The platform really came about through collaboration and the desire, shared with colleagues and the project’s creative partners in Argentina and the US, to generate a critical mass of collective intelligence to act as a springboard for new ideas and innovation. Impact investment has reached critical mass in the last few years, with dramatic growth in assets, interest and practitioners; and the ideas underpinning the active use of capital for positive change have really become mainstream.

We recognise the creative sector as a key driver of inclusive and sustainable growth, particularly as the world considers how to recover from the devastating effects of COVID-19.  At a time when the creative industries are considering how to ‘build back better’, the need and opportunity for impact investment (alongside continued government funding, philanthropic support, and profit-maximising investment) to support renewed substantial sector growth is more vital than ever.

So, developed alongside the work of Arts & Culture Finance and inspired in part by Nesta’s ambitions to be a system shaper, we decided to use our platform and networks to try and build a movement around impact investment in the creative economy, initially by collecting and sharing powerful demonstrators from around the world, and that’s how the Creativity Culture & Capital platform came about.

  1. You put out a call for submission in March, how has the response been?

It has been great, we are all delighted, and quite humbled, by both the number and wide-ranging scope of the submissions that have been sent in so far. We have received a fantastic number of submissions from a diverse selection of countries , with particular thanks to the British Council and their powerful DICE (Developing Inclusive Creative Economies) network. We will publish a second edition in the summer and a third in the autumn, with a blend of solicited and unsolicited essays – we do encourage people to browse the stories and send the submission page to anyone with a captivating story to tell about how people are funding positive change through creative enterprise around the world!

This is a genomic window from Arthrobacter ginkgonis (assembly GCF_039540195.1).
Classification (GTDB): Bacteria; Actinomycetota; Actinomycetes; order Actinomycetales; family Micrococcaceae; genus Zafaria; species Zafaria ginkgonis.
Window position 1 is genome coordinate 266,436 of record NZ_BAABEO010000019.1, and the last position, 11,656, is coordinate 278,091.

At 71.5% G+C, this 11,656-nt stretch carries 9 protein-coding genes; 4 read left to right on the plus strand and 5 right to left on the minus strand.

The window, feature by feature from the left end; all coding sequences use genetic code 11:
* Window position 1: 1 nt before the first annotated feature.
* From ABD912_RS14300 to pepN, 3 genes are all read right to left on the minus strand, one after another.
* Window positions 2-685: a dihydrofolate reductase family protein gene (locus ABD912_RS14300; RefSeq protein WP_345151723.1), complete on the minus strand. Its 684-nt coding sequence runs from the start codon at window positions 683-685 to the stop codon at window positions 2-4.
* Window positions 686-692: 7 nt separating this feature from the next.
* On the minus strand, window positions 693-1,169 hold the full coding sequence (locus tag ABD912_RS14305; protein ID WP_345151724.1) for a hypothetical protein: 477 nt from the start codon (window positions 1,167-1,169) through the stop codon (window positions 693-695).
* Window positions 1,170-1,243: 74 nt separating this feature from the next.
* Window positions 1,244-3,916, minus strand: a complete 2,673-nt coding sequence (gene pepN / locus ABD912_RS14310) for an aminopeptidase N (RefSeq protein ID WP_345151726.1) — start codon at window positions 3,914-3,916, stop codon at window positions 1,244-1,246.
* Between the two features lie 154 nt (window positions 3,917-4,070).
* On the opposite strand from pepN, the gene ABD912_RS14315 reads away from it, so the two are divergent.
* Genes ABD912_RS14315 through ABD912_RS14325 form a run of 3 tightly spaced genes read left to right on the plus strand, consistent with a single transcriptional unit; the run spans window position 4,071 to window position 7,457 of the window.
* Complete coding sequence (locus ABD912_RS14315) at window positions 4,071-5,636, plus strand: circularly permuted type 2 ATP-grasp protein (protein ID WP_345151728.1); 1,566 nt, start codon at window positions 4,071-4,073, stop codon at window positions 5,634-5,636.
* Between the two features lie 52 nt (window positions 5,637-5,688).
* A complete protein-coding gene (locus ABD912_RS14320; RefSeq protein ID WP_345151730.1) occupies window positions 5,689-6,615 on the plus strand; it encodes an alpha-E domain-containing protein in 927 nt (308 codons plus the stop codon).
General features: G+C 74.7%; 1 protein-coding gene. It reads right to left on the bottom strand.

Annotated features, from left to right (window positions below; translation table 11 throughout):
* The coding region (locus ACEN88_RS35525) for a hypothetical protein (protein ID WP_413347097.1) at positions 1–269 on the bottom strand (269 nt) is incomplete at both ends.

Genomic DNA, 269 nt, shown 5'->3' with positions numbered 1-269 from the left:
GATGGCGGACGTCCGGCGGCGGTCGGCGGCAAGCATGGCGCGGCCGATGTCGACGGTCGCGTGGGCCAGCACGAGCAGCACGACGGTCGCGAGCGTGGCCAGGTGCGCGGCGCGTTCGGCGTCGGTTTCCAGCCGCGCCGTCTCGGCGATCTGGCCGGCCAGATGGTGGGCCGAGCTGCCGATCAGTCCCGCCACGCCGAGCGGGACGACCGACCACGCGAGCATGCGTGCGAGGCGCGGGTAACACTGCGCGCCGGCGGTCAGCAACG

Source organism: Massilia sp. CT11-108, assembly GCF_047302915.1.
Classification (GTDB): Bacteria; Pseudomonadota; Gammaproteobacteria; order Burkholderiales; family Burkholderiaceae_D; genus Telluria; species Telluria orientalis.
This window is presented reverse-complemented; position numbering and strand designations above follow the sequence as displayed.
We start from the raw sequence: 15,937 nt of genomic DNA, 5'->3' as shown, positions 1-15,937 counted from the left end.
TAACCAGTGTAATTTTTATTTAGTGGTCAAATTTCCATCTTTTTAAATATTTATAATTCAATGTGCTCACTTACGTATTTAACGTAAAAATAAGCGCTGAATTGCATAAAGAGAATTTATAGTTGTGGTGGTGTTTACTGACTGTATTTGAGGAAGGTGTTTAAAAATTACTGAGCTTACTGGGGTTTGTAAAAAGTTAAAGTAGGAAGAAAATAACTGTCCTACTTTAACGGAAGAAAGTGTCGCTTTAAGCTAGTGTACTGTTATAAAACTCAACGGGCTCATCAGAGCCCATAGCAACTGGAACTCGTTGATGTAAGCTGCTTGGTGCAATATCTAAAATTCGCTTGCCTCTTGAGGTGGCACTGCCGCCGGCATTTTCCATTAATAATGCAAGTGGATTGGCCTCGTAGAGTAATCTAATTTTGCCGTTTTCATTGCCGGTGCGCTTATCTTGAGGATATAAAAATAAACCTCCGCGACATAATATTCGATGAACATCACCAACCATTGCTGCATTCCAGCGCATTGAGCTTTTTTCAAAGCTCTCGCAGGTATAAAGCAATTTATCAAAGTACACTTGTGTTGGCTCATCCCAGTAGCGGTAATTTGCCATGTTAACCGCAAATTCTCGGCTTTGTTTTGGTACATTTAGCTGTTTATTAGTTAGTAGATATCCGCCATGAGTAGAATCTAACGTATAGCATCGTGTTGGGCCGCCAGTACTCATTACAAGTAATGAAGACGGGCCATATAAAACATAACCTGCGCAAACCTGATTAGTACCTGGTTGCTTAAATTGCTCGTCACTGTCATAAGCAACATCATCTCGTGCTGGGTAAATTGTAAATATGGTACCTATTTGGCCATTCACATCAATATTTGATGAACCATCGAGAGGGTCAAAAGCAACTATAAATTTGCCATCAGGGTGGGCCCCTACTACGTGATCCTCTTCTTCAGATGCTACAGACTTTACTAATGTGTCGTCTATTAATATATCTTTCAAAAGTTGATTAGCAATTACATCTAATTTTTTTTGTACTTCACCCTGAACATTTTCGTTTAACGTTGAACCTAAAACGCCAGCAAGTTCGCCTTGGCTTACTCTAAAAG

1. What kind of submissions are you looking for/would like to see?

We are looking for the full spectrum of experiences, knowledge and creativity to appear on this platform, particularly from perspectives more seldom represented, for example from those in Africa, Asia and the Middle East. We hope to see examples from cultural heritage, fashion, design, food and media and to give voice to leaders from marginalised communities and the next generation. We really want to hear from contributors outside our circles and networks, and the reason we wanted to publish the stories as a live resource was to generate a snowball effect and connect positive ideas from across the planet.

Fran and the team behind the Creativity Culture & Capital platform are committed to developing a just, sustainable and profitable global creative economy through impact investment by creating a critical mass of creative and collective thought. The philosophy behind the platform is that once people become aware of it, submit to it and start to use it, its remit and capacity will grow. Having already received a substantial number of submissions from countries including South Africa, Wales and Pakistan, they are looking for more, so if you have an essay or thoughts aligned with the themes of creativity at work and connecting impact capital, you can submit your contribution here – Submit your insights – Creativity, culture & capital (creativityculturecapital.org)